Saturday, August 28, 2010

Nourishing Traditions, by Sally Fallon

While in my dentist's waiting room today I noticed a poster advertising a special on teeth bleaching, compete with a picture of a face sporting the now common ultra-white smile. Staring at the face it struck now just how incongruous and ironic these uberwhite teeth are: teeth are one marker of internal health; if our teeth look good we look healthy. Bleaching teeth artifically gives them that healthful look, while in fact, not only are the now-white teeth no healthier than before the process, but the process of bleaching may damage teeth (Mine now have ultra-sensitive spots; this, after a few sessions of bleach, with the exception of coloring my hair is my one nod to artifice).
Every now and then I request "Nourishing Traditions" from the library, just to remind myself of what to shoot for, culinarily speaking. In "Nourishing Traditions," Sally Fallon has created a gem of a cookbook. It's beautifully designed, and also includes information about nutrition based on the research of dentist Wes Price back in the 1930s. Dr. Price is famous for rooting out some of the last remaining "primitive societies," ones untouched by modern culture, that ate diets comprised entirely of local foods. They people in these cultures had wide jaws with uncrowded (think -- no braces!) teeth. There were several factors these societies' diets had in common, and these are not necessarily thought of as healthful by modern society. These societies ate a lot of protein, either in the form of meat or seafood; they didn't eschew animal fat; they used broths made of animal bones; they fermented their food and, of course, included lots of fruits, vegetables, legumes and nuts, along with raw foods originating from both animals and vegetables.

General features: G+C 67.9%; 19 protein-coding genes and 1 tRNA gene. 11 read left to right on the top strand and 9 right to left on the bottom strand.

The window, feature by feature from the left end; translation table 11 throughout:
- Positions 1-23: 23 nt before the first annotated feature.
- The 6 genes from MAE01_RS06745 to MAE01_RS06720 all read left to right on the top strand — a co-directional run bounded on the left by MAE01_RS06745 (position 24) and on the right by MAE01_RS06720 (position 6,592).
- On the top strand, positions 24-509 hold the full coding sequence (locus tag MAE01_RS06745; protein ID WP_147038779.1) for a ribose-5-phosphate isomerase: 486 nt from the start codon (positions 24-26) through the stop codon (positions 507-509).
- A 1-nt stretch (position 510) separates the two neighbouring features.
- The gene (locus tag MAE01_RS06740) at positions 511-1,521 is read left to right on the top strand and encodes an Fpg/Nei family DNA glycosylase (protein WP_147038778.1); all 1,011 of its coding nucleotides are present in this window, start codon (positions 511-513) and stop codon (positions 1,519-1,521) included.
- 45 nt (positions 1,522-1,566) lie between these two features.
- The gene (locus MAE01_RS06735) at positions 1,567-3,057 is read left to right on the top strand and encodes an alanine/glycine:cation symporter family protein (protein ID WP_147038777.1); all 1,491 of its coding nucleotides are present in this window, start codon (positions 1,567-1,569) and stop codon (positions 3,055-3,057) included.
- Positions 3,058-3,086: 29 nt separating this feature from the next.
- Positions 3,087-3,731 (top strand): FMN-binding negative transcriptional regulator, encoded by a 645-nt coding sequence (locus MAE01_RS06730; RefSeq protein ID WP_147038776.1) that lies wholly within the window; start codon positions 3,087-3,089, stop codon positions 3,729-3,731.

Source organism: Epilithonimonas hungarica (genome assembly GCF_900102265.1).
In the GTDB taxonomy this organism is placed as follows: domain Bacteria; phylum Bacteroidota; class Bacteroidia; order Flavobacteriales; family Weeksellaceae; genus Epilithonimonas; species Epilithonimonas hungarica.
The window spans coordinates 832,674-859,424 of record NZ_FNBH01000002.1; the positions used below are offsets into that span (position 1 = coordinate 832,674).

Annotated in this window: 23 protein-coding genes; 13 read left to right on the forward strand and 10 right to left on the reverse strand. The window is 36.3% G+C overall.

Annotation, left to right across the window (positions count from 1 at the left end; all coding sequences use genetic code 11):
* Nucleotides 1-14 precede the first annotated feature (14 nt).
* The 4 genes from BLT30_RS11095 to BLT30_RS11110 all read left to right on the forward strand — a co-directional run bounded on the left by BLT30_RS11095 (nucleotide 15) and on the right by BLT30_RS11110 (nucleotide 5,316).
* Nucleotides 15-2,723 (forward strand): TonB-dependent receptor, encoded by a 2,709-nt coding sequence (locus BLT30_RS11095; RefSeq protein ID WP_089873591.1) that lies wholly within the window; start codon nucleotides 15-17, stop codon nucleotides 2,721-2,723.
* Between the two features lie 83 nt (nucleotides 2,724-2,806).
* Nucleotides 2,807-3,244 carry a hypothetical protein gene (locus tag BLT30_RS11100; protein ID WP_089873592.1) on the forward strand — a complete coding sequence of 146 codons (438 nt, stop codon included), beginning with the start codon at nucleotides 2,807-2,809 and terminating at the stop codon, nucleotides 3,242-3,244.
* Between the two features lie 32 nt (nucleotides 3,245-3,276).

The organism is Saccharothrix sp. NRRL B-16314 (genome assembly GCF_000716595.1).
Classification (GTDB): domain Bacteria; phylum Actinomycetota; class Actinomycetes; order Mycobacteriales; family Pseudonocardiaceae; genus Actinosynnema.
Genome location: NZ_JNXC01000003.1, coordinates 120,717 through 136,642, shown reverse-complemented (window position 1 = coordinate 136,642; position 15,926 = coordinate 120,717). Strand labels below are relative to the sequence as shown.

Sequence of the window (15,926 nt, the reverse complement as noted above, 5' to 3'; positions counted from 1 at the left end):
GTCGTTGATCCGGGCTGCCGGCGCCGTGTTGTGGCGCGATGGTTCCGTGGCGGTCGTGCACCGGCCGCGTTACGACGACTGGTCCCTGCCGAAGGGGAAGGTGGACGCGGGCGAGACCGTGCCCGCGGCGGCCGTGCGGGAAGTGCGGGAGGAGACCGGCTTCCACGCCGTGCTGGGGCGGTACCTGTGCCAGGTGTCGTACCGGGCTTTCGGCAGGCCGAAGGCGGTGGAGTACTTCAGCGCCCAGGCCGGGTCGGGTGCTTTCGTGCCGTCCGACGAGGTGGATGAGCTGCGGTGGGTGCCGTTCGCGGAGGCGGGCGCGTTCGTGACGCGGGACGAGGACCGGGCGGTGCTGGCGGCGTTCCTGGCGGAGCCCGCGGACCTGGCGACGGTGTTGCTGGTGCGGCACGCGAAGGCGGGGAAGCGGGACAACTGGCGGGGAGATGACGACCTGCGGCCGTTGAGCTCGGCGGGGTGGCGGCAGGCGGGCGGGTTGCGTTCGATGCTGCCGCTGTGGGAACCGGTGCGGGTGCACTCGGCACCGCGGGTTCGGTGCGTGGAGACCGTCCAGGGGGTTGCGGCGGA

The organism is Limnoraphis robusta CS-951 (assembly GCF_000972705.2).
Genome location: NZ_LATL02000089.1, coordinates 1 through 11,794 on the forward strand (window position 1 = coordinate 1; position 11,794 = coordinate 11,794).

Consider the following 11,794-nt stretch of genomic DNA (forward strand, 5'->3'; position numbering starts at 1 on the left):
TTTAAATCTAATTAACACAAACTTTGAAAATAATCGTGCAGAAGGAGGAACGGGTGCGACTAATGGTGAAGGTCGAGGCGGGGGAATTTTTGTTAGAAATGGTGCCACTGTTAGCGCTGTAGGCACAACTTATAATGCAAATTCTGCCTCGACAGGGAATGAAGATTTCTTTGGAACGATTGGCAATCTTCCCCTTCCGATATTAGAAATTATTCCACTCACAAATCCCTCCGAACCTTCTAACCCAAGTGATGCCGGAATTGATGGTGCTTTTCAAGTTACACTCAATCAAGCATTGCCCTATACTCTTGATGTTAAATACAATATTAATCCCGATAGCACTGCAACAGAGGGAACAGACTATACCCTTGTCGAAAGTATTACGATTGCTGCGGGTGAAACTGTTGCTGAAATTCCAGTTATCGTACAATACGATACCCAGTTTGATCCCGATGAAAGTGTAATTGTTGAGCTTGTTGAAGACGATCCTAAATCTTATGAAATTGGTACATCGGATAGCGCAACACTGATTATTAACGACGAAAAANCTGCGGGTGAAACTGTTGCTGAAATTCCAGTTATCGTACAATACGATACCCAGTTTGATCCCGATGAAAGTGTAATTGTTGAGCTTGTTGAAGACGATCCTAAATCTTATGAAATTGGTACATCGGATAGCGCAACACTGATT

These "primitive societies" were found to be virtually free of chronic disease. Humans who grew up "nourished" on modern day diets, on the other hand, had narrow jaws, tooth decay, infectious disease and degenerative illnesses.

Fallon's book is complete, with chapters on every category of food and drink, and has the great feature of including tips and bits of supporting research in the columns on the outside margin of many of the pages. There is no shortage of theories that purport to know what and how we should eat, but I think one can't go wrong by sticking to the basics: eating a wide variety of fresh, whole foods.

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